The partnership between the three nations sharing the Nordic Pavilion in Venice – Sweden, Finland and Norway – will try a new concept for the next three biennials. The previous requirement that all three countries should be represented by artists will be set aside to enable solo exhibitions. Sweden, which is responsible for the Nordic Pavilion in 2011, will thus be presenting two separate projects.
The artists Fia Backström and Andreas Eriksson are currently producing new works for the Biennale. Once these projects have reached a more mature stage, they will be presented in a new press release.
Fia Backström (b 1970) has enjoyed increasing international acclaim in recent years. For more than a decade, she has been living and working in New York, participating in numerous exhibitions and projects, including the Whitney Biennial in 2008 and Performa in 2009. In this year’s edition of the Moderna Exhibition, she was featured with the work The Worker Through the Ages, presented as a performance, and documented to be shown for the remainder of the exhibition.
Fia Backström produces events, performances and projects that challenge our habitual notions of what constitutes an exhibition – its institutional context, the dialogue with the audience, and even the works of art that are presented. Occasionally, she incorporates works by other artists in her productions. She chooses her methods and media according to the situations and themes that preoccupy her at the time, but returns constantly to politics, authorship and the capacity of images to generate meaning.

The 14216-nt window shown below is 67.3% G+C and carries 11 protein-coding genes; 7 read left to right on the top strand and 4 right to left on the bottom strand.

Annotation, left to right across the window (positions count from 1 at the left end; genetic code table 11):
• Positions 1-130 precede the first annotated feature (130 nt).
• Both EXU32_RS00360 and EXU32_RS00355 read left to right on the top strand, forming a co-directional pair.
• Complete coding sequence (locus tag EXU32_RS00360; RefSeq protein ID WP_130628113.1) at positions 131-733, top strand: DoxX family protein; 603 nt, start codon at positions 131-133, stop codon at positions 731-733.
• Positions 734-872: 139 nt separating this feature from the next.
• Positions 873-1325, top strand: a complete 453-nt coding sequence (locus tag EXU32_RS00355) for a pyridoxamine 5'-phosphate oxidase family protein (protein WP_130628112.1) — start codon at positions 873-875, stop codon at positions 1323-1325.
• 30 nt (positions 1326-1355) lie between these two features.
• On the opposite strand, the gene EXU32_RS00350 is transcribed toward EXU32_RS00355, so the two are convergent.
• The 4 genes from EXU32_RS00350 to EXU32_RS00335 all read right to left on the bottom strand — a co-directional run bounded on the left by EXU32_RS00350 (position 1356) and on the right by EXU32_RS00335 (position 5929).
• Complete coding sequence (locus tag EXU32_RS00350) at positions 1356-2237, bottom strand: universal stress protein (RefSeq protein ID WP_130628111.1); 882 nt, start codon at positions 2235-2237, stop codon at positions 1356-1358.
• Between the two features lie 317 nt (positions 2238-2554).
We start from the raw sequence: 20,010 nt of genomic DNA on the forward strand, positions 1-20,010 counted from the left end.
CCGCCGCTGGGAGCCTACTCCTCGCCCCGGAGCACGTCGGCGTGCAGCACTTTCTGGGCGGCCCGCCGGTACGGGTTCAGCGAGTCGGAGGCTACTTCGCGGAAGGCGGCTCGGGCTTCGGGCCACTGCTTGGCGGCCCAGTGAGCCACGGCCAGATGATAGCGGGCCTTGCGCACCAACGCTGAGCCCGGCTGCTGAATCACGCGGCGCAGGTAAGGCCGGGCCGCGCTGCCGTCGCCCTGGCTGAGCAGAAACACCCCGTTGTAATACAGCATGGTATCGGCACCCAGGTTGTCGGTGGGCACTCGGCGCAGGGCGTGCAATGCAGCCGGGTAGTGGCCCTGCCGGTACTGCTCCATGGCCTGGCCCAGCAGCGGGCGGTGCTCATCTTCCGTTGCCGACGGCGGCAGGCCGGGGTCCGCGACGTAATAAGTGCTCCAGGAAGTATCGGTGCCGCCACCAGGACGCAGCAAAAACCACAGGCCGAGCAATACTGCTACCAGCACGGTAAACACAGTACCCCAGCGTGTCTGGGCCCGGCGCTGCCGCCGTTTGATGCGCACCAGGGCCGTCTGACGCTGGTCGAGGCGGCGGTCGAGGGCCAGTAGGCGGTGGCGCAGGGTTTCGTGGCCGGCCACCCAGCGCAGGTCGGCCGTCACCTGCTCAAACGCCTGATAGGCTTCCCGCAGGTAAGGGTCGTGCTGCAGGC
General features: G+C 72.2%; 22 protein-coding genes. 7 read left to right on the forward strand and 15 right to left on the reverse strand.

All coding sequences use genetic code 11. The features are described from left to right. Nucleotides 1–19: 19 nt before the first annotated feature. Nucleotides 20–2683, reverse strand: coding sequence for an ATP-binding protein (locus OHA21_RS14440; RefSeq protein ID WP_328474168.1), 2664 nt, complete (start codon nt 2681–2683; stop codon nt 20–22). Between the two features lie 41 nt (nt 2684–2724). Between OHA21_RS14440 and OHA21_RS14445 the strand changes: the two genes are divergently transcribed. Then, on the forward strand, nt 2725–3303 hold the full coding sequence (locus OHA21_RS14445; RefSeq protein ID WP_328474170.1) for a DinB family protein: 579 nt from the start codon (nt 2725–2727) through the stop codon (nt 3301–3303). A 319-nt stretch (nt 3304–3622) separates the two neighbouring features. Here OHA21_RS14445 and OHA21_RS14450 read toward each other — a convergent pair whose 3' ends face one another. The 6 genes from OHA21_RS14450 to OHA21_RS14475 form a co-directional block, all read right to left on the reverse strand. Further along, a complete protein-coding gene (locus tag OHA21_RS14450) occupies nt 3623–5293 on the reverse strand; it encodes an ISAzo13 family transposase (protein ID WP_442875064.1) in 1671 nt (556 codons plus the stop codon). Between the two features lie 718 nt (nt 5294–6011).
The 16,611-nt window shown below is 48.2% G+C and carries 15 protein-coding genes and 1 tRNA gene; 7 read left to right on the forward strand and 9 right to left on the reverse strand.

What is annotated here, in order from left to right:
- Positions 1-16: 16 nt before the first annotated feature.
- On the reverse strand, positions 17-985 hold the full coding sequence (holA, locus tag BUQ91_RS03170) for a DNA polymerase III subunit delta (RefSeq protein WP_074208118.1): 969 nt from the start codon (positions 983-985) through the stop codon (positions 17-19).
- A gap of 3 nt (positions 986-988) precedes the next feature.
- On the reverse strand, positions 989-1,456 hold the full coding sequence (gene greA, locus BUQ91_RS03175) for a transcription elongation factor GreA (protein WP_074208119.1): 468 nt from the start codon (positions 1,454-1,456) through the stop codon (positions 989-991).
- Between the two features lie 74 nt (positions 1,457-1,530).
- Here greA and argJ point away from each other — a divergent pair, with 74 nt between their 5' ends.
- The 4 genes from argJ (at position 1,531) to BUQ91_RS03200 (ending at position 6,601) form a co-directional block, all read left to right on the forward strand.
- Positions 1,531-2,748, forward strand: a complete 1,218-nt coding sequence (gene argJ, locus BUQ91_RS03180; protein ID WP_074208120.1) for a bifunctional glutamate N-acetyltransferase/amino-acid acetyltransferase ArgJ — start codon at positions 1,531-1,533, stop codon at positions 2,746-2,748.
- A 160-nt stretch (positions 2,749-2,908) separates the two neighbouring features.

Andreas Eriksson (b 1975) employs a variety of techniques and media, including painting, sculpture, photography, installation art and, more recently, film. He works conceptually, but with a finely-tuned visual sensibility. In 2007, he was awarded the Art Balois Prize at the Art Basel Statement. He had a major solo exhibition at the Museum Moderner Kunst Stiftung Ludwig in Vienna in 2008, and has participated in numerous group exhibitions.
In recent years, his work has been intimately linked to the place where it is created, the rural terrain outside his studio in Västmanland. In the late 1990s, Andreas Eriksson was living and working in Berlin, caught up in an intense phase of his burgeoning international career, with numerous major exhibitions, when he began to suffer from electromagnetic hypersensitivity. He was forced to move far away from the city, from densely populated areas, and the electromagnetic fields of urban life. Andreas Eriksson’s art has always been strongly associated with the context in which it is produced, his life and surroundings. In consequence, these radical changes in his existence are also reflected in his work. Trivial events and observations from everyday life and nature set off his metaphorical and existential contemplations.